At least 88 die in multiple bombings in Shiite areas of Baghdad
BAGHDAD, Feb 12 (Reuters) - Bombs laid waste to crowded markets in central Baghdad on Monday killing 88 people as Iraqis marked the first anniversary of a Shi'ite shrine bombing that pushed the country to the brink of civil war.
The blasts took place about the time Shi'ite Prime Minister Nuri al-Maliki, in remarks commemorating the bombing of the Samarra mosque, warned that Iraq had no future unless a U.S.- backed offensive against militants in Baghdad succeeded.
In the deadliest attack, simultaneous blasts pulverised Shorja market, Baghdad's oldest, killing 79 people, destroying vendor stalls and setting ablaze an eight-storey warehouse. Police said 165 people were wounded.
The Shorja market, the main supplier for countless small shops in Baghdad and central Iraq, has been bombed frequently.
A separate roadside bomb at the Bab al-Sharji market, also in central Baghdad, killed nine people and wounded 21.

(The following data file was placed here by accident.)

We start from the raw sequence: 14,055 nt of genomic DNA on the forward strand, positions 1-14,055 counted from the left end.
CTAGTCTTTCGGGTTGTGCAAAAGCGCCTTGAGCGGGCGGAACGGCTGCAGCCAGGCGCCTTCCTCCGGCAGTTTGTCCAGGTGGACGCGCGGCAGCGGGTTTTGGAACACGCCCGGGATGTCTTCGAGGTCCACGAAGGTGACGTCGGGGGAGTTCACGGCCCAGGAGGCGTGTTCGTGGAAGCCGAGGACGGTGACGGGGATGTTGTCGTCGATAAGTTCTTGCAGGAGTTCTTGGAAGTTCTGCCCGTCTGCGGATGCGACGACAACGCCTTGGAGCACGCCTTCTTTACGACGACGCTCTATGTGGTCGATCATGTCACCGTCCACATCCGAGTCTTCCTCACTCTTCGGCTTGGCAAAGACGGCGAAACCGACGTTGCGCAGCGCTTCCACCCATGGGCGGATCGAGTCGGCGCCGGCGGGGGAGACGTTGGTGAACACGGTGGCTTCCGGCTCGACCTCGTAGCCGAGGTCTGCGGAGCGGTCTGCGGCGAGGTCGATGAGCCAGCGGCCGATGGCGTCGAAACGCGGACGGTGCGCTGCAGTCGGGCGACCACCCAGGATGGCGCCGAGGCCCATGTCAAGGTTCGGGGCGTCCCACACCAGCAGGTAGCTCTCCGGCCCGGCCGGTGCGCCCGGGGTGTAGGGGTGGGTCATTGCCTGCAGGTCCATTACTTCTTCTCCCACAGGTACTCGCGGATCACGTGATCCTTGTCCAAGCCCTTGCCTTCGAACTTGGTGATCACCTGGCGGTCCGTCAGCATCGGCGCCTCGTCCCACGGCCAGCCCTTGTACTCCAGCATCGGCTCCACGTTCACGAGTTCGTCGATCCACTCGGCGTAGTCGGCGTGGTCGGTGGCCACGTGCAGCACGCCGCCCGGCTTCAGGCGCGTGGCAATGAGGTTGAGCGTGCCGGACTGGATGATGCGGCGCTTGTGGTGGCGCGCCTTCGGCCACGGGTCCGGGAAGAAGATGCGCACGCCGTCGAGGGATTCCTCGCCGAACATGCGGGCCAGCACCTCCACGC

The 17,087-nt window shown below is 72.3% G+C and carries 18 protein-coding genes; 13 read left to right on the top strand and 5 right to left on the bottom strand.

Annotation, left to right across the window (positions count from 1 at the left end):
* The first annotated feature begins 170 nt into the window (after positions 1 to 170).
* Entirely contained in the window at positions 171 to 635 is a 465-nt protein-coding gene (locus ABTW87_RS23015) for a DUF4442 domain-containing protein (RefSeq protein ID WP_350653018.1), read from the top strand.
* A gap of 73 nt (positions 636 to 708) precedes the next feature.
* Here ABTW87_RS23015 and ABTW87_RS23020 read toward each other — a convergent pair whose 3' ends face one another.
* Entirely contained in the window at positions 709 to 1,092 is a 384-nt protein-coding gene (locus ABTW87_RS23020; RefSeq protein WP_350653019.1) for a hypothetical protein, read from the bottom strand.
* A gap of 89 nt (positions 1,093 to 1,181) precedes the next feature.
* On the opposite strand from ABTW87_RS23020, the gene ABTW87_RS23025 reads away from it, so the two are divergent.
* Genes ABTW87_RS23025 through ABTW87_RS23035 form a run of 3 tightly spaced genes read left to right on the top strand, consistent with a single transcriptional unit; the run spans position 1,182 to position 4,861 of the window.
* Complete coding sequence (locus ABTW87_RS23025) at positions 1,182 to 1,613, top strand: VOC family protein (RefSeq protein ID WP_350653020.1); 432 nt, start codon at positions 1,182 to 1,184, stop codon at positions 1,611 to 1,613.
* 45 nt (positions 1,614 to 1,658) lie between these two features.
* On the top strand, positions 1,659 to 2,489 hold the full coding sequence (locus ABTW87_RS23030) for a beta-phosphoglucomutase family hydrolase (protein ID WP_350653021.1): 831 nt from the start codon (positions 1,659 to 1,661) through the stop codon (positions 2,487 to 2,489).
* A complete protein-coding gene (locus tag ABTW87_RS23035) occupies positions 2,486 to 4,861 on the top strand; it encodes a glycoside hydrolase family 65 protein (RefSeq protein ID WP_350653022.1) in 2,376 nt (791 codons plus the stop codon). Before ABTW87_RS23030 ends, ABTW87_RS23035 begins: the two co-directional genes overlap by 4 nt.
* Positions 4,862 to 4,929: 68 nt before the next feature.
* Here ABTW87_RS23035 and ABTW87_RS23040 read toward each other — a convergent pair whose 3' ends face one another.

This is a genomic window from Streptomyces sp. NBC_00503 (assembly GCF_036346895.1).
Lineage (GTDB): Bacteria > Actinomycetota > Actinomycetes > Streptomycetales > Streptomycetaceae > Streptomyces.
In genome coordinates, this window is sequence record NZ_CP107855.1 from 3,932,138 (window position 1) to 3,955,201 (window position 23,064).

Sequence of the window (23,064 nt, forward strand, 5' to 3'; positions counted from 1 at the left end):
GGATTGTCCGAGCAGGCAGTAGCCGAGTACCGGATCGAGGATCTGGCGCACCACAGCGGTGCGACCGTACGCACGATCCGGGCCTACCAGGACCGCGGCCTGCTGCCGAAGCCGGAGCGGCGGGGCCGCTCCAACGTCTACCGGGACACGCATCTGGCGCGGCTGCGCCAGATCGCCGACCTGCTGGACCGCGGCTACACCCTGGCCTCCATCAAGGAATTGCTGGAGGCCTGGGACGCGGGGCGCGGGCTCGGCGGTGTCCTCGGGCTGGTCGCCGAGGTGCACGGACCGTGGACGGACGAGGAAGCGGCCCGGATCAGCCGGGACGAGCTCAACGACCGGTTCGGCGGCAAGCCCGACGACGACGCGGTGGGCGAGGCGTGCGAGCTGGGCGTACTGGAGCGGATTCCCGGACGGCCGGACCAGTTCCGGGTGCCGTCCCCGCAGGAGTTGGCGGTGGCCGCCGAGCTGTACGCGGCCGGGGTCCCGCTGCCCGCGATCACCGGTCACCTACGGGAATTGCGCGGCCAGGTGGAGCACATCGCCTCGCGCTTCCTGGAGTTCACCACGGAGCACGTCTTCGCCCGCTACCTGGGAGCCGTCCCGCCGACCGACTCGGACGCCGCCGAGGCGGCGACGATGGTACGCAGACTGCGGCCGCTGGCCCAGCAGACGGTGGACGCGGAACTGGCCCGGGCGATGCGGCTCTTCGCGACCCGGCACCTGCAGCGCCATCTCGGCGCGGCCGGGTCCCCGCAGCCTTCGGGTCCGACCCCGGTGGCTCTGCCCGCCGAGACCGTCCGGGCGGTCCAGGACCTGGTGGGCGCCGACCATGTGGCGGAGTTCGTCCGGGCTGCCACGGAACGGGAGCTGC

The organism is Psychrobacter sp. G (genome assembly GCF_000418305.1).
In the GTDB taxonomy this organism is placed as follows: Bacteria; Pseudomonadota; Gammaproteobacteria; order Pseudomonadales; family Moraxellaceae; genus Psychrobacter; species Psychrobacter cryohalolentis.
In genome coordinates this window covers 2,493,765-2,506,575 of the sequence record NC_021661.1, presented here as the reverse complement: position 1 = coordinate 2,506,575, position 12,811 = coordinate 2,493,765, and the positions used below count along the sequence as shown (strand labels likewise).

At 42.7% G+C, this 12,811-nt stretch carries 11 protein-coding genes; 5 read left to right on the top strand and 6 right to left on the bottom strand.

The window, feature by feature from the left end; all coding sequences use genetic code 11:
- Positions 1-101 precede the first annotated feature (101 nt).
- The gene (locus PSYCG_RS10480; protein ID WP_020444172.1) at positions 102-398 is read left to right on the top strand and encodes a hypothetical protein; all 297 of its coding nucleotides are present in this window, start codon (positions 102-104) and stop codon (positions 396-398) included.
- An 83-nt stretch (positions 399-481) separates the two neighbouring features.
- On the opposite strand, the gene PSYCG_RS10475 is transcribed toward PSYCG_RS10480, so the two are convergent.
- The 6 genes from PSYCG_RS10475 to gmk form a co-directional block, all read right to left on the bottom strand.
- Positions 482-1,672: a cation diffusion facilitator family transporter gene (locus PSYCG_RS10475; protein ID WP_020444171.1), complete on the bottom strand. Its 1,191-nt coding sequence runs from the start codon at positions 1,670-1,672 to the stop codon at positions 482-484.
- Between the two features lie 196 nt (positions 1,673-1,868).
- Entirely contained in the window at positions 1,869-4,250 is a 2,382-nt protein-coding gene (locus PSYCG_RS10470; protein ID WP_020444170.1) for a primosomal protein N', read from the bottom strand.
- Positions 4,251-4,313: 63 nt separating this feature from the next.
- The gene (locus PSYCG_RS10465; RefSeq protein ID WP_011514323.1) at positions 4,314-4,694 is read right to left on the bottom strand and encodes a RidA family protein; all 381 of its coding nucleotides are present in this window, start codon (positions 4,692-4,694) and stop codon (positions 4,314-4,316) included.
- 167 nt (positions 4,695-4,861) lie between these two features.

The timing of the noon bombings, on the anniversary by the Islamic calendar of the destruction of the Golden Dome Mosque, appeared aimed at fanning sectarian strife as U.S. and Iraq forces step up a security plan in the capital, seen as a last chance to avert all-out war between majority Sh'ites and Sunnis.
An Interior Ministry spokesman said three car bombs exploded in quick succession at Shorja.
However, Major-General Abdul Rasool al-Zaidi from the Civil Defence Authority told state television the carnage was caused by five simultaneous roadside bombs around the warehouse.
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Iraq commemorates bombing of the 'Mosque of the Golden Dome' in Samarra